Black and White 120 Film Buying Guide

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Black and White 120 Film Buying Guide

120 film or medium film includes any 60 or 61 mm wide film, and is a perfect film for both amateur and professional artists. In fact, 120 film is the only photography film used by both, making it a true 'medium' film. 120 film is advantageous for a number of reasons including that it automatically adjusts, you can shoot black and white with other exposures together, and every exposure is on its own sheet. If you are new to the film size, then there are a few things to consider when you go to buy your first reel of black and white 120 film.

 

Size of the Black and White 120 Film

120 film shoots at a number of different sizes depending on the exposure markers. Common film sizes include 56x41.5 at 1:35:1 aspect ratio, 56x56 at 1:1 aspect ratio, 56x70 at 1:25:1 aspect ratio, 57x77 at 1:37:1 aspect ratio, 56x4 at 1:50:1 aspect ratio, 56x118 at 2:1:1 aspect ratio, 56x168 at 3:1 aspect ratio, and 56x224 at 4:1 aspect ratio. Importantly, the larger the film exposure, the fewer exposures you get from each reel. For example, the standard 56x41.5 exposure turns into 15 or 16 exposures, while the 56x224 exposure is only good for three. If you want larger photos then larger exposures are the way to go, but keep in mind that you have to buy more film.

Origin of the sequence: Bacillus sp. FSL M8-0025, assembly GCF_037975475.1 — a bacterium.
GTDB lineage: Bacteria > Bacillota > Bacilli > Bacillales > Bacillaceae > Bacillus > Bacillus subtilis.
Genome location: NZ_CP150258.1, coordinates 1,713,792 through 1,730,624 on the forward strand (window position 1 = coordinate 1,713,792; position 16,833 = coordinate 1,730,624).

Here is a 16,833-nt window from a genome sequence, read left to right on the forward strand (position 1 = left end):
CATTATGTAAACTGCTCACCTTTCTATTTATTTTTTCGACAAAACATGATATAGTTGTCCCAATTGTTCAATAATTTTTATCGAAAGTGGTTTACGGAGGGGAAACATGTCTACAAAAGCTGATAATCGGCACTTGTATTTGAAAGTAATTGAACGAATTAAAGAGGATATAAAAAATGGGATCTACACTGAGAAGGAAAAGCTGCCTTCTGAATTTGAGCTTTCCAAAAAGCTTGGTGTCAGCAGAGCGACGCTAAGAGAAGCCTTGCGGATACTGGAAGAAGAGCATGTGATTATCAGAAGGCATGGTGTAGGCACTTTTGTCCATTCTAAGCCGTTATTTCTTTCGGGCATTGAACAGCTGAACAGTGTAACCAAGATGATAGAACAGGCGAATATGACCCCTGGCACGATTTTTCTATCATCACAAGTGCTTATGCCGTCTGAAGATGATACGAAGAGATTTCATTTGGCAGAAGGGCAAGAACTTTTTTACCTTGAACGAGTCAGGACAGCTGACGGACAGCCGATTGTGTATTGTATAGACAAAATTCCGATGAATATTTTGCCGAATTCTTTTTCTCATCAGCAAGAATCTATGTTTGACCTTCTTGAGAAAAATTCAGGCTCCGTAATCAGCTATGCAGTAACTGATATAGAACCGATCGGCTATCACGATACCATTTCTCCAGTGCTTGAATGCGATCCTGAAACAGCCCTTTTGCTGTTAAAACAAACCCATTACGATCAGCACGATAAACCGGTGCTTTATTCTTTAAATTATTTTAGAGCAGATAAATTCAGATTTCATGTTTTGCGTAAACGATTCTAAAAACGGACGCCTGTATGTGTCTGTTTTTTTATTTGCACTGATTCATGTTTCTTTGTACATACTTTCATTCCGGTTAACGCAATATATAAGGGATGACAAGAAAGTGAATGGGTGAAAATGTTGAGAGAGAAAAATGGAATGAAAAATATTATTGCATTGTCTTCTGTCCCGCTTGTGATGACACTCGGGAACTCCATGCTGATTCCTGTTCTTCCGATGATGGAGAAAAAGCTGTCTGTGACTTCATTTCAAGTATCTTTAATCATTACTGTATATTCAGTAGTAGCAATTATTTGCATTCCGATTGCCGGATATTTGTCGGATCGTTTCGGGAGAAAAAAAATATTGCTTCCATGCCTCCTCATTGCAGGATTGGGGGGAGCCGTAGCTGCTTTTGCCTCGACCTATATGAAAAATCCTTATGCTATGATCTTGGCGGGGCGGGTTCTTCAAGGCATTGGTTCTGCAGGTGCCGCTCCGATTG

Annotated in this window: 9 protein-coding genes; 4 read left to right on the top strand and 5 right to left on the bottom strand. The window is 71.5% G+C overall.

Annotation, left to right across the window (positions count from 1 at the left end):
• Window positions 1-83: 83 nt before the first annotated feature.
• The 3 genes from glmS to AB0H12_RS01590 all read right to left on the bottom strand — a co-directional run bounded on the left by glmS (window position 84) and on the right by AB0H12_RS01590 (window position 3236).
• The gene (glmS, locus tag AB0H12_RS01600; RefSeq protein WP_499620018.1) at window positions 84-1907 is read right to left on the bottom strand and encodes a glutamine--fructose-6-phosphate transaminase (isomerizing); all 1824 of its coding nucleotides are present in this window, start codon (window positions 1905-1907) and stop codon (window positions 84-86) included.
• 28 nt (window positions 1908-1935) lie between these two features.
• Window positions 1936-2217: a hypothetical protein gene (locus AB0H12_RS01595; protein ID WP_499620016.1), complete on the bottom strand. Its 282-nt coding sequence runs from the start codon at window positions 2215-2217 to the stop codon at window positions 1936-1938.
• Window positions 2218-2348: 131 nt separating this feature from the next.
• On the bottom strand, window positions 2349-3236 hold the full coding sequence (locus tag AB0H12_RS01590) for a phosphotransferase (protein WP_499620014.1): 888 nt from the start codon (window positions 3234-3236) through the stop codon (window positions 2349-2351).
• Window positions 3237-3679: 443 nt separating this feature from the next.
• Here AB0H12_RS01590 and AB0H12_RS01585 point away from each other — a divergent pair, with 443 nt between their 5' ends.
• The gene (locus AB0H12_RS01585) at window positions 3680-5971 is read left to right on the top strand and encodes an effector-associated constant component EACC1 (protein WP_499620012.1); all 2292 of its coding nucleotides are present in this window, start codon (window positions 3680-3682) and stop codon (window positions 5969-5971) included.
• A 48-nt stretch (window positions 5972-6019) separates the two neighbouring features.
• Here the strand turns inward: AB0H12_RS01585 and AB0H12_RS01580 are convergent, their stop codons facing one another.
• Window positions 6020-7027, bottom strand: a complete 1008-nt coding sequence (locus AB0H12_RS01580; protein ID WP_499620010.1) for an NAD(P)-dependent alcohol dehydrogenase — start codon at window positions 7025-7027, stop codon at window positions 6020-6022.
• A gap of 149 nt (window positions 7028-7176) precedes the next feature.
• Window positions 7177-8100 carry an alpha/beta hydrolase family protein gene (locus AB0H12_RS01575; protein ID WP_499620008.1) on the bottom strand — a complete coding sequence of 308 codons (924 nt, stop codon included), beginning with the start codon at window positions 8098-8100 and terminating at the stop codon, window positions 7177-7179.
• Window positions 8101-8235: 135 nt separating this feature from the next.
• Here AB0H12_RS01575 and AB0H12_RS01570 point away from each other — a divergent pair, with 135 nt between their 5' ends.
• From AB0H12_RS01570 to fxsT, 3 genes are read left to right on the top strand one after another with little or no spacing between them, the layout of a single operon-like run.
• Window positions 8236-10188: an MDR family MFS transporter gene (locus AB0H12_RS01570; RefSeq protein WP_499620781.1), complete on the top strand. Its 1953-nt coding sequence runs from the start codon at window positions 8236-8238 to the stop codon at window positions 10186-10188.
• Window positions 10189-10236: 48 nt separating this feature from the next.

The Best Brands That Offer Black and White 120 Film

There are several brands that offer black and white 120 film including Kodak, Lomography, Ilford, and more. Kodak Professional Tri-X 400 is the bestselling black and white 120 film in the world, so probably one of your best choices. Lomography black and white ISO 100 is one of the best budget brands. Ilford FP4 Plus ISO 125 is a very fine grain, high-end 120 film great for making enlargements. Fuji, Shanghai, LomoChrome, and Lomography are a few other popular brands to look for.

 

220 vs. 120 Film

You also need to decide if you want 120 or 220 film. Both of these types of film are technically 120, with the only difference being that 220 film does not have backing paper on it, but instead features twice the amount of film on the reel. This has pros and cons, because while you can shoot twice as many exposures on the same reel, you cannot change the film in daylight. The backing on 120 film makes this possible. Consider which you are likely to find more convenient, and purchase accordingly.

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